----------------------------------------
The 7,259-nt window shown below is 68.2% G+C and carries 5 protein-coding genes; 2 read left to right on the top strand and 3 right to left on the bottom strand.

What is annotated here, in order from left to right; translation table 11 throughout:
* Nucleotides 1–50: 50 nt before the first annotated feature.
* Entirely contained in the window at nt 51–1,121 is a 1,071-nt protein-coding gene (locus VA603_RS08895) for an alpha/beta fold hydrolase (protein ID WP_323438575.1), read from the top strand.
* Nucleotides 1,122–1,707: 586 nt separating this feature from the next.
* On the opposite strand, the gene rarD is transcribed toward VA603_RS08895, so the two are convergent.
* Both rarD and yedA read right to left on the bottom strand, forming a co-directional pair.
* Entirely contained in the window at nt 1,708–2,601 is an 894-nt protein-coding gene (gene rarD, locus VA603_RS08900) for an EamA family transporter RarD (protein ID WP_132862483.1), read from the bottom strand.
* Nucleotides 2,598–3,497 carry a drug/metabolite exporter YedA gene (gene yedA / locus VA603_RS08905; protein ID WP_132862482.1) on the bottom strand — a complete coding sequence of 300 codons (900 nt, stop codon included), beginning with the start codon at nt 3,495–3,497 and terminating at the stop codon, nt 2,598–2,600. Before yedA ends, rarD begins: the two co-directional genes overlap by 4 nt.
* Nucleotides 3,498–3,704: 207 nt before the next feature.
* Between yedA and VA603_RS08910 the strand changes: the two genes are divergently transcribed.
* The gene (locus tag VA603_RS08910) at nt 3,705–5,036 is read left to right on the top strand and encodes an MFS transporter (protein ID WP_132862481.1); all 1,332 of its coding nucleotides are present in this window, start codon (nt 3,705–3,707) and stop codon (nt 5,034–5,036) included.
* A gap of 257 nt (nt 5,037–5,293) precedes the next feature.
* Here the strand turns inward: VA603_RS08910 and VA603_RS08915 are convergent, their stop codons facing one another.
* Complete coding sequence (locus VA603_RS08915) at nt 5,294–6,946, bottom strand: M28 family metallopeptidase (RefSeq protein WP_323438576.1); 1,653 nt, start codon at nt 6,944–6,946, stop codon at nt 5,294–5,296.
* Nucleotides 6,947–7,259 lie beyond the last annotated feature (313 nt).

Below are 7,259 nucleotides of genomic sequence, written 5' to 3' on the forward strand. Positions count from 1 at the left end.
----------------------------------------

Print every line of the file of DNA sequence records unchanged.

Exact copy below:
The 7,259-nt window shown below is 68.2% G+C and carries 5 protein-coding genes; 2 read left to right on the top strand and 3 right to left on the bottom strand.

What is annotated here, in order from left to right; translation table 11 throughout:
* Nucleotides 1–50: 50 nt before the first annotated feature.
* Entirely contained in the window at nt 51–1,121 is a 1,071-nt protein-coding gene (locus VA603_RS08895) for an alpha/beta fold hydrolase (protein ID WP_323438575.1), read from the top strand.
* Nucleotides 1,122–1,707: 586 nt separating this feature from the next.
* On the opposite strand, the gene rarD is transcribed toward VA603_RS08895, so the two are convergent.
* Both rarD and yedA read right to left on the bottom strand, forming a co-directional pair.
* Entirely contained in the window at nt 1,708–2,601 is an 894-nt protein-coding gene (gene rarD, locus VA603_RS08900) for an EamA family transporter RarD (protein ID WP_132862483.1), read from the bottom strand.
* Nucleotides 2,598–3,497 carry a drug/metabolite exporter YedA gene (gene yedA / locus VA603_RS08905; protein ID WP_132862482.1) on the bottom strand — a complete coding sequence of 300 codons (900 nt, stop codon included), beginning with the start codon at nt 3,495–3,497 and terminating at the stop codon, nt 2,598–2,600. Before yedA ends, rarD begins: the two co-directional genes overlap by 4 nt.
* Nucleotides 3,498–3,704: 207 nt before the next feature.
* Between yedA and VA603_RS08910 the strand changes: the two genes are divergently transcribed.
* The gene (locus tag VA603_RS08910) at nt 3,705–5,036 is read left to right on the top strand and encodes an MFS transporter (protein ID WP_132862481.1); all 1,332 of its coding nucleotides are present in this window, start codon (nt 3,705–3,707) and stop codon (nt 5,034–5,036) included.
* A gap of 257 nt (nt 5,037–5,293) precedes the next feature.
* Here the strand turns inward: VA603_RS08910 and VA603_RS08915 are convergent, their stop codons facing one another.
* Complete coding sequence (locus VA603_RS08915) at nt 5,294–6,946, bottom strand: M28 family metallopeptidase (RefSeq protein WP_323438576.1); 1,653 nt, start codon at nt 6,944–6,946, stop codon at nt 5,294–5,296.
* Nucleotides 6,947–7,259 lie beyond the last annotated feature (313 nt).

Below are 7,259 nucleotides of genomic sequence, written 5' to 3' on the forward strand. Positions count from 1 at the left end.